6 Reasons Government Should Collaborate with Artists

Everett Community Growers’ ecological art in Everett, MA. Source: MAPC.org blog. Lead artist: Carolyn Lewenberg.

I sat in a circle in a public library basement, holding a cup of goldfish crackers for a mother while she helped her older child draw a scene of carrots and an oblong sun wearing glasses. I spoke Spanish with this mother; otherwise she did not know English. But that was no issue in this environment, as translators mixed into the room, all text on the walls bilingual, and many visual aids — like an oversized map with post-it notes and an art-making station — encircled the space. Because a fifth of the population is Spanish-speaking, the artist-facilitator prepared the room in this way. She believes in the power of art to convene, communicate, open up honest communication, and to help us dream. Slowly, the other children running around the room, finding a parent’s lap or drawing, quieted down. The organizer, the Metropolitan Area Planning Council’s first Artist-in-Residence, Carolyn Lewenberg, unassumingly took to the stage.

The group of immigrants, parents, children, neighbors, students, passionate green thumbs and curious residents had gathered together to brainstorm for a community garden and sculpture project. This was a typical scene of artist Carolyn Lewenberg’s creation. Skilled as a sculptor, Carolyn also convenes groups of people in the way she might work disparate materials to communicate together as a cohesive body. She creates onramps to participation that made everyone in the room feel comfortable and invited — snacks, multiple languages, opportunities to play, places to draw and build things, places to write about your feelings, opportunities to connect to a neighbor you didn’t know. As an artist-in-residence in government, Lewenberg’s job is to work with planners at the independent state agency to find opportunities for her art practice to strengthen the impact of their work, open their projects up in new ways, and to improve the quality of life for the residents in the Boston metropolitan region.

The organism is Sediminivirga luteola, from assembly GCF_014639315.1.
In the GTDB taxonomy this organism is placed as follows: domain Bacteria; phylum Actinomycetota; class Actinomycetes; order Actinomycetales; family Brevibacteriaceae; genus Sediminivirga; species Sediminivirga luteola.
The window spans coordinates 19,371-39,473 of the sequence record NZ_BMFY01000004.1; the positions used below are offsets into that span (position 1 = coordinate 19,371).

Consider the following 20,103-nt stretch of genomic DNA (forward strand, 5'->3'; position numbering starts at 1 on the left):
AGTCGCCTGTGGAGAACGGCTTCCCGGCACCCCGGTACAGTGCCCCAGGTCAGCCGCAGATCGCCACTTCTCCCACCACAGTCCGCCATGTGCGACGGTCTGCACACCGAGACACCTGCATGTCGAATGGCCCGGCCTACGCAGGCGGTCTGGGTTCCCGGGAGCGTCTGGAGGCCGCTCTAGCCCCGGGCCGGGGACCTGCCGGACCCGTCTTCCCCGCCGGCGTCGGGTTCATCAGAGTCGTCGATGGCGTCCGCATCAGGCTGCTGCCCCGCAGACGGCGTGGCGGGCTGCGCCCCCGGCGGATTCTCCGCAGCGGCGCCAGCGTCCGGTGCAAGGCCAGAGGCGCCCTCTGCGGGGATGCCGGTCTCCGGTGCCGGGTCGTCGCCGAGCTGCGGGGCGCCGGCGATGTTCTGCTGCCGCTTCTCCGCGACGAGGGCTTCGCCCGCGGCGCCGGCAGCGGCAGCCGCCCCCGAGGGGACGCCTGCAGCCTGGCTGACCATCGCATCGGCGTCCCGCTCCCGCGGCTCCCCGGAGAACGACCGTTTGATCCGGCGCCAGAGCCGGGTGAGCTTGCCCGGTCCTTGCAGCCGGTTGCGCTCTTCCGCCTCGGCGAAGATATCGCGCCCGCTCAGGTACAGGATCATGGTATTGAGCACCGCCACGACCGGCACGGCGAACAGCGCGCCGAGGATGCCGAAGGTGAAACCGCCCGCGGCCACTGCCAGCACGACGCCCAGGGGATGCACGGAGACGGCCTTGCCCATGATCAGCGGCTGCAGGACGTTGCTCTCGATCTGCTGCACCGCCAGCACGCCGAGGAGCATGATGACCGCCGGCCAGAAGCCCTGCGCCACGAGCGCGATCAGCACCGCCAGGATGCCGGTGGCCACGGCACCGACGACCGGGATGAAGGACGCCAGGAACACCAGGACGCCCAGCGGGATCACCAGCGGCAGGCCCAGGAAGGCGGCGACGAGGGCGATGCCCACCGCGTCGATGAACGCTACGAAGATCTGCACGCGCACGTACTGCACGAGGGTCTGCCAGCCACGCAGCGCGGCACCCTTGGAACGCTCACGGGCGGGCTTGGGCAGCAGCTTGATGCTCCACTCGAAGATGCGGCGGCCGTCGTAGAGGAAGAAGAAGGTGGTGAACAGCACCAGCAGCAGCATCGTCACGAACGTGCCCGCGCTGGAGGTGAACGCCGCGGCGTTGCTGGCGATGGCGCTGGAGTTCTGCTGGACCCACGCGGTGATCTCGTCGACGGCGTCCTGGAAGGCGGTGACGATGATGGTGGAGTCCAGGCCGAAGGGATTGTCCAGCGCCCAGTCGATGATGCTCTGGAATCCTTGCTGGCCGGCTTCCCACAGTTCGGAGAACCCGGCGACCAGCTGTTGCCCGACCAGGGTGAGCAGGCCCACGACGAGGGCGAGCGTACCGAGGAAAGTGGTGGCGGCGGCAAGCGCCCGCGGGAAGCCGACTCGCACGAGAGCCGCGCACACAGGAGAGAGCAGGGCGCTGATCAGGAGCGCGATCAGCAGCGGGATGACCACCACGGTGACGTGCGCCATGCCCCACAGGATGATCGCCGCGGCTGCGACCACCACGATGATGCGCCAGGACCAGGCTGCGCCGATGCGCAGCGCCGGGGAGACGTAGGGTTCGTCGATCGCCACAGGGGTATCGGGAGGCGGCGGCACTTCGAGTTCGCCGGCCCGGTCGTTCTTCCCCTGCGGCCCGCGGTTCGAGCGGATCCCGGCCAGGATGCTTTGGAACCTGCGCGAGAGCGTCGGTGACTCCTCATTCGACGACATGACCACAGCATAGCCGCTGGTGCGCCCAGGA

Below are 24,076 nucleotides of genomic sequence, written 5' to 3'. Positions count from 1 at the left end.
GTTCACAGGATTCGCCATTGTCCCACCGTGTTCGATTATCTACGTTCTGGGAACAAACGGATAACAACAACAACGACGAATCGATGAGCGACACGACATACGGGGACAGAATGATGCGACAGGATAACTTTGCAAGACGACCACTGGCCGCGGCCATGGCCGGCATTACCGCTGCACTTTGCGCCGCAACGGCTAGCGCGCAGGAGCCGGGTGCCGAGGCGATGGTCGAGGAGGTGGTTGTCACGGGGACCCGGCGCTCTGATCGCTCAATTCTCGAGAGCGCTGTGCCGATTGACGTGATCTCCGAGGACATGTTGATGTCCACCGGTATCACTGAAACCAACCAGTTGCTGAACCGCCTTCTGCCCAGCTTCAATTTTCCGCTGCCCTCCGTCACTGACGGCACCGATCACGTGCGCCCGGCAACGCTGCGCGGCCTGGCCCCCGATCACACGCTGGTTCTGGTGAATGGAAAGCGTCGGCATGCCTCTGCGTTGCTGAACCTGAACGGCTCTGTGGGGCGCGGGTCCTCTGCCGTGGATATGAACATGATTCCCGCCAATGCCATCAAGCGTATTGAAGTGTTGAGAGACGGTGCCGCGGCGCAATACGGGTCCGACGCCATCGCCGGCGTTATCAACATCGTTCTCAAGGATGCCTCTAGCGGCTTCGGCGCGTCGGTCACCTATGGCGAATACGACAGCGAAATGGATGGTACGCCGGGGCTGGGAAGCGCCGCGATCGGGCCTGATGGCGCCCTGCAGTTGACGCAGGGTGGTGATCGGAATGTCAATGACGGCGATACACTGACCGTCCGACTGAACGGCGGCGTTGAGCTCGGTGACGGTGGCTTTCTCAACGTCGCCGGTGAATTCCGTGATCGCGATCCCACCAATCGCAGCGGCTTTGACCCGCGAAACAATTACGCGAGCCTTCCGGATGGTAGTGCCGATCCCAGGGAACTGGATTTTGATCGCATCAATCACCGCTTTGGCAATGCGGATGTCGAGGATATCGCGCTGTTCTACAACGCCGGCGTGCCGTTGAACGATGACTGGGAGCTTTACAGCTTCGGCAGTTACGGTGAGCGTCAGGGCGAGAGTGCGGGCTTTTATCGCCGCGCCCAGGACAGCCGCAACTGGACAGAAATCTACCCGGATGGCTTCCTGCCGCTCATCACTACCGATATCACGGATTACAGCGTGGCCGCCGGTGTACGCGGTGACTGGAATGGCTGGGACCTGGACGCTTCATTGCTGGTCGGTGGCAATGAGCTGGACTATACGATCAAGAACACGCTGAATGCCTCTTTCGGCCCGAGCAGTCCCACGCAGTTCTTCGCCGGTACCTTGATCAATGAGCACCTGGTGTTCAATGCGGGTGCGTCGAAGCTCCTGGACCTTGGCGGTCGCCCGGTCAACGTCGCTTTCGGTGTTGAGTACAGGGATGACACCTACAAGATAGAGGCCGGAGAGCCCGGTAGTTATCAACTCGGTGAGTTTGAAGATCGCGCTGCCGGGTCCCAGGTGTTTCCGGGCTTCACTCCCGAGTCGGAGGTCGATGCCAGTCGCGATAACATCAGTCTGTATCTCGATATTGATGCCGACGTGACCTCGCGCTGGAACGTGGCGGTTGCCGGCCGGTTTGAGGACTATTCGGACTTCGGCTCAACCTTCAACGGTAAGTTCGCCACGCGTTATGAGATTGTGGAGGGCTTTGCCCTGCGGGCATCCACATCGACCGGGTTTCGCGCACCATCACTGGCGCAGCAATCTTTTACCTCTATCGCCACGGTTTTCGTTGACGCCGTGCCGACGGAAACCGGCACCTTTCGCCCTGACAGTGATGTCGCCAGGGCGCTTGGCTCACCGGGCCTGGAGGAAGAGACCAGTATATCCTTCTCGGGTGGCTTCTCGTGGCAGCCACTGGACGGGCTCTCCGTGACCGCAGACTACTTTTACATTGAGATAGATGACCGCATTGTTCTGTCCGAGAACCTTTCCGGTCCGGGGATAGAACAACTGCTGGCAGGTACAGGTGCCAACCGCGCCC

After working alongside Lewenberg as the agency’s first Arts & Culture Fellow, I wanted to know more about the impact her presence was having. I set out to write a year-long Masters thesis for Harvard University’s Graduate School of Design. Through that research, a few things became clear. I will be publishing the findings in a series of posts, but the first learning is simple:

Artists and government have a future together. But why now, and why artists?

  1. WE NEED CREATIVE SOLUTIONS— Chronic urban challenges we haven’t been able to break through may not be solvable by hiring more policy wonks. Don’t get me wrong, I love my wonks and we need them, but the risky, frisky, radically different thinking might be aided by the infusion of brains and hands that work outside of the bounds. What’s more, federal retrenchment has resulted in reduced support for local governments, so with limited resources, it’s time to start thinking of new approaches. Artists can help reflect, act, and create differently, sensitively, and more collaboratively. They might act as critical mirrors, and offer more creative ways to address age-old problems. In Fargo, ND, for example, an ecological artist worked with the city to rethink the use of their storm water detention basin to double as a neighborhood commons. It addressed social infrastructure needs, community cohesion, and offered an effective approach to storm water — a solution that addressed both people and place.